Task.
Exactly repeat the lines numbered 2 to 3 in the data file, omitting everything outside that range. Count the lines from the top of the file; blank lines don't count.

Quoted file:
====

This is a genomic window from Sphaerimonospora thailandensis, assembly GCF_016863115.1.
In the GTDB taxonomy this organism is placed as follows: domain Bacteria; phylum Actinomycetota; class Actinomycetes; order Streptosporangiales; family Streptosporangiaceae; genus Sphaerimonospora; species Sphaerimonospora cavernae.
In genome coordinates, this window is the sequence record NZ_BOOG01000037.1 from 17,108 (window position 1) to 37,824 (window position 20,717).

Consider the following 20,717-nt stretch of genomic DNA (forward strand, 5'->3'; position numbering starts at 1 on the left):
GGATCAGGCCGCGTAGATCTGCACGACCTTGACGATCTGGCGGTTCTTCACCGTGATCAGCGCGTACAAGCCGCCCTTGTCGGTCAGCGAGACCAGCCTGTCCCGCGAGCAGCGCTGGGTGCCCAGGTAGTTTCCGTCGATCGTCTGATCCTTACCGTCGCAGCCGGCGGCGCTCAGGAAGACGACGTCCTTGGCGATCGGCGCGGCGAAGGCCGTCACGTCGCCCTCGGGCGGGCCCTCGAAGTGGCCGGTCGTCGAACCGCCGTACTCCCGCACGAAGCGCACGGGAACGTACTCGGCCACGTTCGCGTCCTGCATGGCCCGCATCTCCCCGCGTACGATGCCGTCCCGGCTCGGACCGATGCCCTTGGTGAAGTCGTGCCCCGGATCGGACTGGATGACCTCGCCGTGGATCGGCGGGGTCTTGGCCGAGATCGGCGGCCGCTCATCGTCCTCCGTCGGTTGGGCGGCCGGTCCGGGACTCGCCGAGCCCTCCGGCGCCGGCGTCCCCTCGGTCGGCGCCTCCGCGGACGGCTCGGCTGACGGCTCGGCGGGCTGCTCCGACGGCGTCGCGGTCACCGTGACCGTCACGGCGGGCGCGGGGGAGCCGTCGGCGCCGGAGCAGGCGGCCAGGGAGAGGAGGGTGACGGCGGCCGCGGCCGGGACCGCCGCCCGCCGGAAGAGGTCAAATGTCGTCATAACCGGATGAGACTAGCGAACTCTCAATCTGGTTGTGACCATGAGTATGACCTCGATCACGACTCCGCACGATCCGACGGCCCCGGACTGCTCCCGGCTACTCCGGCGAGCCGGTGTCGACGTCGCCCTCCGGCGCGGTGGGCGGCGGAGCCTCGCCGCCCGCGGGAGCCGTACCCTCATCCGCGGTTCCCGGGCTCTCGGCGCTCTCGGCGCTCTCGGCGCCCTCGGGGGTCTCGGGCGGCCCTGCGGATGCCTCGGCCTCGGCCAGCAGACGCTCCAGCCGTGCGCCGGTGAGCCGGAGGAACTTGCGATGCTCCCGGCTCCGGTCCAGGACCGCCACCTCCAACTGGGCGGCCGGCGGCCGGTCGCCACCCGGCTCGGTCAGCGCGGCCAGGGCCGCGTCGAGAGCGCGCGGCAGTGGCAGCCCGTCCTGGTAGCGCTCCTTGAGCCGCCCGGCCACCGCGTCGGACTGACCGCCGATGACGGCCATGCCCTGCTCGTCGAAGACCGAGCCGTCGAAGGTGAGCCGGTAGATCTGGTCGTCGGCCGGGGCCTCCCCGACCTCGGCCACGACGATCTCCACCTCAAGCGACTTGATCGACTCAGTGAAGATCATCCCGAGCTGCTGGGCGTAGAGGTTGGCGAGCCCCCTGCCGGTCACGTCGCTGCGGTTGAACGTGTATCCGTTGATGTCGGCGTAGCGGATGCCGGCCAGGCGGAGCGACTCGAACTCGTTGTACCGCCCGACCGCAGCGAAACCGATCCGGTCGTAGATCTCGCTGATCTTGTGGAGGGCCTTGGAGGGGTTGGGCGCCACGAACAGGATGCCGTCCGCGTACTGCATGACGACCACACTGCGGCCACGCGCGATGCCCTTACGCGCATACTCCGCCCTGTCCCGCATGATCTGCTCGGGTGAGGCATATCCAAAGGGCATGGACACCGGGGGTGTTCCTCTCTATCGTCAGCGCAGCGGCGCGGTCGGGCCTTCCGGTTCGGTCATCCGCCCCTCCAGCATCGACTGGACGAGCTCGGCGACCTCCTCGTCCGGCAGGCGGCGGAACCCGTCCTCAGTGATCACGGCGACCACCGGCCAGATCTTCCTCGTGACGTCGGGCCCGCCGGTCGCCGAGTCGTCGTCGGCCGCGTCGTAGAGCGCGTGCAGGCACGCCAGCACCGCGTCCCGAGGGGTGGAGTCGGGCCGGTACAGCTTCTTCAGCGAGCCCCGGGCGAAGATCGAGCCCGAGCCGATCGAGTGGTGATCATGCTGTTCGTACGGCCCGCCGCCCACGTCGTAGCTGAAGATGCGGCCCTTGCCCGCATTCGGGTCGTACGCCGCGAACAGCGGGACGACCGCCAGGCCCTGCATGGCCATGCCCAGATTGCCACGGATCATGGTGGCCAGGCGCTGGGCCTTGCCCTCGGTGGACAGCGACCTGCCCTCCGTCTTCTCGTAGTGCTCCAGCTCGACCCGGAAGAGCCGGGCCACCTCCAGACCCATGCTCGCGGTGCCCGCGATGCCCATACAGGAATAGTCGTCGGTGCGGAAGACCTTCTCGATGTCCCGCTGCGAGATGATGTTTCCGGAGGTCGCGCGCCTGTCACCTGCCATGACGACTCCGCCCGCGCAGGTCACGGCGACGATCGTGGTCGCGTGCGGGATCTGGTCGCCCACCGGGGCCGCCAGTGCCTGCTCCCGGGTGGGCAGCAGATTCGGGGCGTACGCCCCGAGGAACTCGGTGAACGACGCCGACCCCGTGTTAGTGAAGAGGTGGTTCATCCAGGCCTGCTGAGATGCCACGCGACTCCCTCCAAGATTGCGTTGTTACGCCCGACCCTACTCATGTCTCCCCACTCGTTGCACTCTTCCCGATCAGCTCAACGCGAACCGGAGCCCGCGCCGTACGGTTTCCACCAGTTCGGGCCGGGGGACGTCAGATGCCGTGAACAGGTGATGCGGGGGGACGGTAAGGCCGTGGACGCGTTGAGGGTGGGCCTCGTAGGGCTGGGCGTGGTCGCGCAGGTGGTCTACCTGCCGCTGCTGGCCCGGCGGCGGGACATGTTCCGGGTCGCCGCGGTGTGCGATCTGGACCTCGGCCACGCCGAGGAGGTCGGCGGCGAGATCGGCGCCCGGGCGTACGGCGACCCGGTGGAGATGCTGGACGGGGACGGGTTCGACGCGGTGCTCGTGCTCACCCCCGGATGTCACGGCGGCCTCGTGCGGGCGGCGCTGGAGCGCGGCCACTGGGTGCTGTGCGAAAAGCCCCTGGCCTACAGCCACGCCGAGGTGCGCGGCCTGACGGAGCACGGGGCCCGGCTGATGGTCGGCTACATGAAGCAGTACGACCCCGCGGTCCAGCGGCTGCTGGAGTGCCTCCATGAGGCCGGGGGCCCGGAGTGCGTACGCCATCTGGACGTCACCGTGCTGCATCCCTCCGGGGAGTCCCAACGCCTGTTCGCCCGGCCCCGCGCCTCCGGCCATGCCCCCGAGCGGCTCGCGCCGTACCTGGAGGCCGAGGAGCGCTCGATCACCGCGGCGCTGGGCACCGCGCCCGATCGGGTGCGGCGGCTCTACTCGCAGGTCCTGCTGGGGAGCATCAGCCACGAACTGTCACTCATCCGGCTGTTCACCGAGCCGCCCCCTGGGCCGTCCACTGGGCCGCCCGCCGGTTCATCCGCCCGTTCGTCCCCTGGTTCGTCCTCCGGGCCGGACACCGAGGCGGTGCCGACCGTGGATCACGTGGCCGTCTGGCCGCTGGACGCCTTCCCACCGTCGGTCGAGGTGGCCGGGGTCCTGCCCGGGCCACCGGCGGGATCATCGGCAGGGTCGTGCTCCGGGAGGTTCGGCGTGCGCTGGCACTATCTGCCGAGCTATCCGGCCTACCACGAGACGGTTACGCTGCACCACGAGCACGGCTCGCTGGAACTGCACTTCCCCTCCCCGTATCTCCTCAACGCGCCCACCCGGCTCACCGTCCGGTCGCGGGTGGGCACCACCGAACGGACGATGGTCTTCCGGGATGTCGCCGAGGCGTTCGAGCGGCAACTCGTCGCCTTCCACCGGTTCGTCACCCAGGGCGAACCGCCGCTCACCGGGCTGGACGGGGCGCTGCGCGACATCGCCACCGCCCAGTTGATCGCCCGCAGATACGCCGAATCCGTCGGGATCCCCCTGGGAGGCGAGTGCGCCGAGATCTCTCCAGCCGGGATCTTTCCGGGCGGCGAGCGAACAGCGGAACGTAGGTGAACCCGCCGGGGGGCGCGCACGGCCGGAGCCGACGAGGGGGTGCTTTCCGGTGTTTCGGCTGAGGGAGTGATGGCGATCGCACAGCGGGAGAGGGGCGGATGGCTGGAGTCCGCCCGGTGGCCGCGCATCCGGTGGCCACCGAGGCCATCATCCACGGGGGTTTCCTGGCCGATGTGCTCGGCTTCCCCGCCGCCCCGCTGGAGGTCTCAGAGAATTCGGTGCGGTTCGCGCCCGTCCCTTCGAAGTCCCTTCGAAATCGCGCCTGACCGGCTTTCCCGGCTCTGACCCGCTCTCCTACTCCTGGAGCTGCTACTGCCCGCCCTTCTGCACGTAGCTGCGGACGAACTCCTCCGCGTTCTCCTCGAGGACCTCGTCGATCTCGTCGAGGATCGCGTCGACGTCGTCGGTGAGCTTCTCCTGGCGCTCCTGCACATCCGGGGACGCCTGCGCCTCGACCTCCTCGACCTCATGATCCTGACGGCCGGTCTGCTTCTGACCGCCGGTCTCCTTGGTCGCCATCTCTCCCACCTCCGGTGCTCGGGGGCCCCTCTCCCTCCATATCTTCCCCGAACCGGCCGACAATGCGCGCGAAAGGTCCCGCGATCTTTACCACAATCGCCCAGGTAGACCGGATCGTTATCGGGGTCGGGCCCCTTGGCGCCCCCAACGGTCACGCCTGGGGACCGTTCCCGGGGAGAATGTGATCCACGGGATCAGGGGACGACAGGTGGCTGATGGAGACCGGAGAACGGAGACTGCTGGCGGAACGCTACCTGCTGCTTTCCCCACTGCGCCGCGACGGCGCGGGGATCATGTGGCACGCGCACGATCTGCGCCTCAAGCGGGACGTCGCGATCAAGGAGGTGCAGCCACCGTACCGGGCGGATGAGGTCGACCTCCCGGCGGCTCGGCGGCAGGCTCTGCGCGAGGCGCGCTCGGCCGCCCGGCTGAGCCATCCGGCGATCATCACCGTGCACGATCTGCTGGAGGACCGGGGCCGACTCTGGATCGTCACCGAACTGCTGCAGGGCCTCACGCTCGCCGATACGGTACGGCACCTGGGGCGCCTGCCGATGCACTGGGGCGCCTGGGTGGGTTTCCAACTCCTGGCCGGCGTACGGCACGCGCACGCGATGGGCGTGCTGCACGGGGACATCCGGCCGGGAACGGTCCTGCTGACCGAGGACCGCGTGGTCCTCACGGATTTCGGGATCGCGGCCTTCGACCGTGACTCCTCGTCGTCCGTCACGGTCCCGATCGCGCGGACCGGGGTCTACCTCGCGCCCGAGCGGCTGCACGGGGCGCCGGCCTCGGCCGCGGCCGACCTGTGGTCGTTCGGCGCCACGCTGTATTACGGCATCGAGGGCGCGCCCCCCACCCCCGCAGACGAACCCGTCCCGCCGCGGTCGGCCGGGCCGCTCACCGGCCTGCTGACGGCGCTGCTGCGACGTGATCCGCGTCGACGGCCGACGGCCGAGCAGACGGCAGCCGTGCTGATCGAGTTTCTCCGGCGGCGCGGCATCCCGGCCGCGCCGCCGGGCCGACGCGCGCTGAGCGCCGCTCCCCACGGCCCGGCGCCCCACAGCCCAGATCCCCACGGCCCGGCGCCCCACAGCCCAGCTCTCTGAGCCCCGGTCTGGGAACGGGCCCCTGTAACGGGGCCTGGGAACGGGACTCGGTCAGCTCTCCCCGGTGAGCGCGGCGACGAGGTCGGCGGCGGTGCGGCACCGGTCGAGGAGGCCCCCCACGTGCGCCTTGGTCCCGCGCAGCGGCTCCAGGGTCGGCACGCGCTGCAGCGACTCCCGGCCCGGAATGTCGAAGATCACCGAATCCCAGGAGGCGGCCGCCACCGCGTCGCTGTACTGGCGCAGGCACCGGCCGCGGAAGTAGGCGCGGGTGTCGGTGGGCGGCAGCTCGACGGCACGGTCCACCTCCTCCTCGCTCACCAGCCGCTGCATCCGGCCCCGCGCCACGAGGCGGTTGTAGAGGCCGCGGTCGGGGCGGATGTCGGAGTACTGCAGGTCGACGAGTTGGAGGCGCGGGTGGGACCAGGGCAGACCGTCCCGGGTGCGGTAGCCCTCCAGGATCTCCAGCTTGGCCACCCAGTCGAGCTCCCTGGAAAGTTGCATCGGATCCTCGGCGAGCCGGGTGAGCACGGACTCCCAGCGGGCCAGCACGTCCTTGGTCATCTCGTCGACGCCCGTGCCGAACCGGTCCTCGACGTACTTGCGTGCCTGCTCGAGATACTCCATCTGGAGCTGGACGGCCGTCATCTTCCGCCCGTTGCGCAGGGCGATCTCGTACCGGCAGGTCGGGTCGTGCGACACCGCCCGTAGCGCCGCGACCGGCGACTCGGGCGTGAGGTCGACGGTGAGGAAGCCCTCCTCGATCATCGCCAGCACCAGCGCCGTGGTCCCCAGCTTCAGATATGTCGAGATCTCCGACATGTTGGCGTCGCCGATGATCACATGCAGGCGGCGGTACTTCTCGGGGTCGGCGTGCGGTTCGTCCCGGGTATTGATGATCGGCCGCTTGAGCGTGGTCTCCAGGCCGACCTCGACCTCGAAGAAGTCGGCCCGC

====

In the GTDB taxonomy this organism is placed as follows: domain Bacteria; phylum Actinomycetota; class Actinomycetes; order Streptosporangiales; family Streptosporangiaceae; genus Sphaerimonospora; species Sphaerimonospora cavernae.
In genome coordinates, this window is the sequence record NZ_BOOG01000037.1 from 17,108 (window position 1) to 37,824 (window position 20,717).